2023-05-06 Implementation Plan: Fetching, blurring sensitive results#

Author: @dhruvkb



This plan describes the approach, particularly pertaining to the frontend, for blurring sensitive content.

The content safety project has an API side, that is covered in the project proposal and implementation plan, and therefore, out of the scope for this IP. For now, we document what the frontend needs and assume that these needs will be met by the API.

Expected Outcomes#

The frontend should not show the user any sensitive material unless the user has explicitly consented to be exposed to it. Exposure to sensitive material will be opt-in, meaning that it will be concealed by default.

Outlined Steps#

Step 1: Frontend components/features#

The implementation would require the following frontend components to be developed.

  • Sidebar component

    • Two toggle switches

      • Fetch sensitive content

      • Blur sensitive content

  • Blurrable search result components

    • image cell

    • audio (box and row layouts)

  • Single result page

    • Content safety wall

    • Hide content button

  • Additional pages

    • Sensitivity documentation page

Blur mechanism#

For the purposes of faster development, we will go with a CSS blur based approach for this implementation plan. It has the distinct advantage over all other approaches of being super generalised meaning that it will satisfy the blurring needs of images (blurring the image), audio (blurring the title) and even future media types like 3D models (blurring the JS-based preview).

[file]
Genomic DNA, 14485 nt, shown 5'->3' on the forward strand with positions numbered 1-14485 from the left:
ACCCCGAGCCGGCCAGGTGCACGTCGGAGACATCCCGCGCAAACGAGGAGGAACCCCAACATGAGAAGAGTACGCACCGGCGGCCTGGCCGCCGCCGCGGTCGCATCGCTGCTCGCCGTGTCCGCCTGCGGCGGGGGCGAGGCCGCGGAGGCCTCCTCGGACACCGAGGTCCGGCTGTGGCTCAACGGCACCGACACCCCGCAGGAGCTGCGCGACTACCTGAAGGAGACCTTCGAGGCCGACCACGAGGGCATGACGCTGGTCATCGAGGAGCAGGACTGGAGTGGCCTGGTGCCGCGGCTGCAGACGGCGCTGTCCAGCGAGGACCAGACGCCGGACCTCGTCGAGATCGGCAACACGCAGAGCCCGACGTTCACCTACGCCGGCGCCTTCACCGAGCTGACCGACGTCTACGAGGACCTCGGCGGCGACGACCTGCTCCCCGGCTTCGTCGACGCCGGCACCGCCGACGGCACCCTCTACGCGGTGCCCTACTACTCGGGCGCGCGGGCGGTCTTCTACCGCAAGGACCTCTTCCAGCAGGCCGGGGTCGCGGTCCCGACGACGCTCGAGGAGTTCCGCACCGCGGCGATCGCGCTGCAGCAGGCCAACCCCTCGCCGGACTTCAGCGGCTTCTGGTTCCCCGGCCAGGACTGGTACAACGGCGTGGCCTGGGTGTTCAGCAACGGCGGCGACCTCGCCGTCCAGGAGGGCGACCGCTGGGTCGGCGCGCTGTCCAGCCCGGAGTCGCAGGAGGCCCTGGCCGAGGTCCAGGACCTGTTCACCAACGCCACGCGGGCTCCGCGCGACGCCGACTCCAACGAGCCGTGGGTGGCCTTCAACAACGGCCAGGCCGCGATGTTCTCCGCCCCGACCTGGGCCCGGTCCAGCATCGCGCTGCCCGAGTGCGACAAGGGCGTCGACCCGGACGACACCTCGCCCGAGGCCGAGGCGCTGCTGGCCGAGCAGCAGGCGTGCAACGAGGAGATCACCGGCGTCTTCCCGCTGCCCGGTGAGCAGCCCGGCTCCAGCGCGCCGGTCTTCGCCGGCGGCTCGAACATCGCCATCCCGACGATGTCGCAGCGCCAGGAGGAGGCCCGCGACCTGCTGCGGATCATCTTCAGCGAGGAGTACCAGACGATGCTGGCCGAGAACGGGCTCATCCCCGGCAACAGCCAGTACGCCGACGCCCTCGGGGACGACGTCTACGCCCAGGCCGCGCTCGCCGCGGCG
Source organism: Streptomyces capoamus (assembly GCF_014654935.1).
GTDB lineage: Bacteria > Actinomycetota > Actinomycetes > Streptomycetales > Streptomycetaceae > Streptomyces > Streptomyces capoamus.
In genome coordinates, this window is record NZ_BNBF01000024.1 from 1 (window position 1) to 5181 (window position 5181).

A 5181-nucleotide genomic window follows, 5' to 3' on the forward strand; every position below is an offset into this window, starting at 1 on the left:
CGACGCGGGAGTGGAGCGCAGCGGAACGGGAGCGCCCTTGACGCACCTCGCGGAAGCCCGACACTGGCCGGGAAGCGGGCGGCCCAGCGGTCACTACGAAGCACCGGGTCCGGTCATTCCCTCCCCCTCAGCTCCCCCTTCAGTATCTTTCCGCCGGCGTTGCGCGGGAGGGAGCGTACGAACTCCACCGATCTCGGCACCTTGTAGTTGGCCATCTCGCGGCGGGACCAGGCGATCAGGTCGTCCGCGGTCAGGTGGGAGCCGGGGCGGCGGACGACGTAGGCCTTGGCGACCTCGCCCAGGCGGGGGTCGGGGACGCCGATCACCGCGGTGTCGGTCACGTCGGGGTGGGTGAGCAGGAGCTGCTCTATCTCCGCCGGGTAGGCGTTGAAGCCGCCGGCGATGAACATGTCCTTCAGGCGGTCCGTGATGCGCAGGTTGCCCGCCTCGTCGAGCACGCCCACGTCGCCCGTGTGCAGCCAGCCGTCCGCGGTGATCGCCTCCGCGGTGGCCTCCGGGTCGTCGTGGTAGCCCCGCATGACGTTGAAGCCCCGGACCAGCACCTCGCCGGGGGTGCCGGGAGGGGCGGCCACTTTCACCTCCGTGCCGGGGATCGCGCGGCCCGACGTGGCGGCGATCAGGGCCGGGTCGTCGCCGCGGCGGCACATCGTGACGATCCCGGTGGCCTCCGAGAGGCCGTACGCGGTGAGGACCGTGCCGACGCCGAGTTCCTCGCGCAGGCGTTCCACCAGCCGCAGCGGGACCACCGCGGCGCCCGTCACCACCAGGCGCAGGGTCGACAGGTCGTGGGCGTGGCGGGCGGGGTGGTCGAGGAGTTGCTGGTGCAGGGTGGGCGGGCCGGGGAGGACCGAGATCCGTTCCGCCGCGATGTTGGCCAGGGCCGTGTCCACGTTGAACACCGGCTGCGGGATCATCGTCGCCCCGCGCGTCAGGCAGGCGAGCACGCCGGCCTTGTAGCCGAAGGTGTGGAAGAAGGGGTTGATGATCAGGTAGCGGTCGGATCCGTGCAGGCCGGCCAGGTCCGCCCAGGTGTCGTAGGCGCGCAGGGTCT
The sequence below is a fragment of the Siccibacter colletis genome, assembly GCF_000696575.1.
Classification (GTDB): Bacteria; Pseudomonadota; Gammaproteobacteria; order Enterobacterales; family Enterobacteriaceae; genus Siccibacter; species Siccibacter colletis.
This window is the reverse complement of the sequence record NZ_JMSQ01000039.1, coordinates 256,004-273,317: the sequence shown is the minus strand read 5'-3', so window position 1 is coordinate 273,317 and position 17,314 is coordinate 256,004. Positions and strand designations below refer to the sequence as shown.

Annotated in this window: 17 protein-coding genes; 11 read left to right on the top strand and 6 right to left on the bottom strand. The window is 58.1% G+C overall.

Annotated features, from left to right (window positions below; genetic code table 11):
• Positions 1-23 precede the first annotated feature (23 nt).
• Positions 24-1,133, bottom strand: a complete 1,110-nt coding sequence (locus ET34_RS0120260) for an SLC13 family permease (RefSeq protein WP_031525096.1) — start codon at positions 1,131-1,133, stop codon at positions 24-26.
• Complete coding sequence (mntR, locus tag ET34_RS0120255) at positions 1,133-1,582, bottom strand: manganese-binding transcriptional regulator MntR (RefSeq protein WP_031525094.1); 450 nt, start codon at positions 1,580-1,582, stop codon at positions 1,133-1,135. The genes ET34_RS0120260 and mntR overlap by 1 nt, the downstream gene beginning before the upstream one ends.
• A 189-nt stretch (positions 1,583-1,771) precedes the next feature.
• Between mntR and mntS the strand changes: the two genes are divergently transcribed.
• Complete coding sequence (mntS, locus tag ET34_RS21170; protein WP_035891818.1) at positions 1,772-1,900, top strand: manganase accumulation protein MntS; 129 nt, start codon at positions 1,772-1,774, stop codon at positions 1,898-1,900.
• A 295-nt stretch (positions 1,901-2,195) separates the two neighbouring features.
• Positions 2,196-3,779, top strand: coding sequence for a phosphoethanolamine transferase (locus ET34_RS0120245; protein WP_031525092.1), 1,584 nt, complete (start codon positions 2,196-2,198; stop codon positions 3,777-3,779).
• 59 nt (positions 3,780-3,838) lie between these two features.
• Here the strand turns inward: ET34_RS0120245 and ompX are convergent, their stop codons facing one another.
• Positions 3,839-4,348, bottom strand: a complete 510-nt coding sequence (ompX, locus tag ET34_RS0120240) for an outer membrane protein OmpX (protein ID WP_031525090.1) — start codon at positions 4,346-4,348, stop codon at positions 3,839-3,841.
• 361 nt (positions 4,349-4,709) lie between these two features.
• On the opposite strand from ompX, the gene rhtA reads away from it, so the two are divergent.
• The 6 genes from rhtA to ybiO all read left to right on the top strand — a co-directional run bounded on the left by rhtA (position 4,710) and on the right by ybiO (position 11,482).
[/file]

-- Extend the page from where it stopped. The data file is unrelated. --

Step 2: Feature flag system enhancements#

The feature flag + preferences mechanism will need some new features to support some of the new use cases proposed for this feature.

  • Ability to store and retrieve preferences from sessionStorage instead of localStorage.

  • Option to not support ff_ query parameters for a particular flag.

These features are needed to support the new feature flag fetch_sensitive.

Step 3: New feature flags#


Observe the difference between on/off and enabled/disabled. The former refers to the position/value of the toggle, while the latter refers to whether the toggle can be interacted with and flipped.

Two feature flags need to be developed for this feature. One related feature flag, fake_sensitive, already exists.


This is not technically a feature flag, but rather a preference, which is internally the same API. As a preference, it will always be set to ‘switchable’ in all environments, defaulting to ‘off’, and will be controlled by the user via the switches in the search results sidebar.

This flag will not support the use of ff_ query parameters, to prevent URL-based malicious action.


This is the main, real feature flag that enables the entire feature of being able to get (or avoid) mature content and then see or blur it. This flag will determine whether the two switches even appear in the sidebar.

It will be set to ‘enabled’ in development, ‘switchable’ in staging and ‘disabled’ in production till launch, post which it will be ‘enabled’ everywhere.